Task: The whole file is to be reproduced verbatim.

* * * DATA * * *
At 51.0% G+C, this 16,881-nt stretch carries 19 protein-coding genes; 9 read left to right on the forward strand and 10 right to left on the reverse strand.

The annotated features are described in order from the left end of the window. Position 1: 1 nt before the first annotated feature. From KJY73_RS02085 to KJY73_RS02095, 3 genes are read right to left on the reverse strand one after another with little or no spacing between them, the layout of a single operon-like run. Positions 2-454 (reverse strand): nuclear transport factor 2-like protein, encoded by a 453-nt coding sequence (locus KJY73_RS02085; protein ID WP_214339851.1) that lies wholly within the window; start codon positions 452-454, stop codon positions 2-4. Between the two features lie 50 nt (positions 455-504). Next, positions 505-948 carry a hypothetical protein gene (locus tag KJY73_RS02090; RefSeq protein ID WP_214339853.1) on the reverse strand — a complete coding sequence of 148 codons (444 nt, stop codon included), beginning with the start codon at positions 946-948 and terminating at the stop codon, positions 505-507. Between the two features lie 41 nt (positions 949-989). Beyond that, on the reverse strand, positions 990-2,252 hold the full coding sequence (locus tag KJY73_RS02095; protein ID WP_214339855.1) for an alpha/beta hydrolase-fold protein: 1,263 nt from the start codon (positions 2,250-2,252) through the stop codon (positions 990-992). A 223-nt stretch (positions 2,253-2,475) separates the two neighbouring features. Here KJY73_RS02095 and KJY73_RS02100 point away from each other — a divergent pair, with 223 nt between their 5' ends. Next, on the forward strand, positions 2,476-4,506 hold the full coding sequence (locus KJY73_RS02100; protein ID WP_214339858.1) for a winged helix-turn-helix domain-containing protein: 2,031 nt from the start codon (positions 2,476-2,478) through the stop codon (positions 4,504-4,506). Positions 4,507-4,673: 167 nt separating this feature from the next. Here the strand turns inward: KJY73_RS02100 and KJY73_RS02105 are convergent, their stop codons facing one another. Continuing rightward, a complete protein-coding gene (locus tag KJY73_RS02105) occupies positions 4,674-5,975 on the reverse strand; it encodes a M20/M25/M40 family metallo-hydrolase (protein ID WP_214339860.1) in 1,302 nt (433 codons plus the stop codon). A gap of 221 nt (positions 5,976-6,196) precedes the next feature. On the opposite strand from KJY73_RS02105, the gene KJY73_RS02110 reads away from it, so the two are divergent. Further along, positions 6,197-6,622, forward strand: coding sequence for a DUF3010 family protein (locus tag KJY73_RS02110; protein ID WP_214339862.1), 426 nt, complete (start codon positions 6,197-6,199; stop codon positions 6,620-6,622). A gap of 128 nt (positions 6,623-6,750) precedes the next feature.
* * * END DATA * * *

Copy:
At 51.0% G+C, this 16,881-nt stretch carries 19 protein-coding genes; 9 read left to right on the forward strand and 10 right to left on the reverse strand.

The annotated features are described in order from the left end of the window. Position 1: 1 nt before the first annotated feature. From KJY73_RS02085 to KJY73_RS02095, 3 genes are read right to left on the reverse strand one after another with little or no spacing between them, the layout of a single operon-like run. Positions 2-454 (reverse strand): nuclear transport factor 2-like protein, encoded by a 453-nt coding sequence (locus KJY73_RS02085; protein ID WP_214339851.1) that lies wholly within the window; start codon positions 452-454, stop codon positions 2-4. Between the two features lie 50 nt (positions 455-504). Next, positions 505-948 carry a hypothetical protein gene (locus tag KJY73_RS02090; RefSeq protein ID WP_214339853.1) on the reverse strand — a complete coding sequence of 148 codons (444 nt, stop codon included), beginning with the start codon at positions 946-948 and terminating at the stop codon, positions 505-507. Between the two features lie 41 nt (positions 949-989). Beyond that, on the reverse strand, positions 990-2,252 hold the full coding sequence (locus tag KJY73_RS02095; protein ID WP_214339855.1) for an alpha/beta hydrolase-fold protein: 1,263 nt from the start codon (positions 2,250-2,252) through the stop codon (positions 990-992). A 223-nt stretch (positions 2,253-2,475) separates the two neighbouring features. Here KJY73_RS02095 and KJY73_RS02100 point away from each other — a divergent pair, with 223 nt between their 5' ends. Next, on the forward strand, positions 2,476-4,506 hold the full coding sequence (locus KJY73_RS02100; protein ID WP_214339858.1) for a winged helix-turn-helix domain-containing protein: 2,031 nt from the start codon (positions 2,476-2,478) through the stop codon (positions 4,504-4,506). Positions 4,507-4,673: 167 nt separating this feature from the next. Here the strand turns inward: KJY73_RS02100 and KJY73_RS02105 are convergent, their stop codons facing one another. Continuing rightward, a complete protein-coding gene (locus tag KJY73_RS02105) occupies positions 4,674-5,975 on the reverse strand; it encodes a M20/M25/M40 family metallo-hydrolase (protein ID WP_214339860.1) in 1,302 nt (433 codons plus the stop codon). A gap of 221 nt (positions 5,976-6,196) precedes the next feature. On the opposite strand from KJY73_RS02105, the gene KJY73_RS02110 reads away from it, so the two are divergent. Further along, positions 6,197-6,622, forward strand: coding sequence for a DUF3010 family protein (locus tag KJY73_RS02110; protein ID WP_214339862.1), 426 nt, complete (start codon positions 6,197-6,199; stop codon positions 6,620-6,622). A gap of 128 nt (positions 6,623-6,750) precedes the next feature.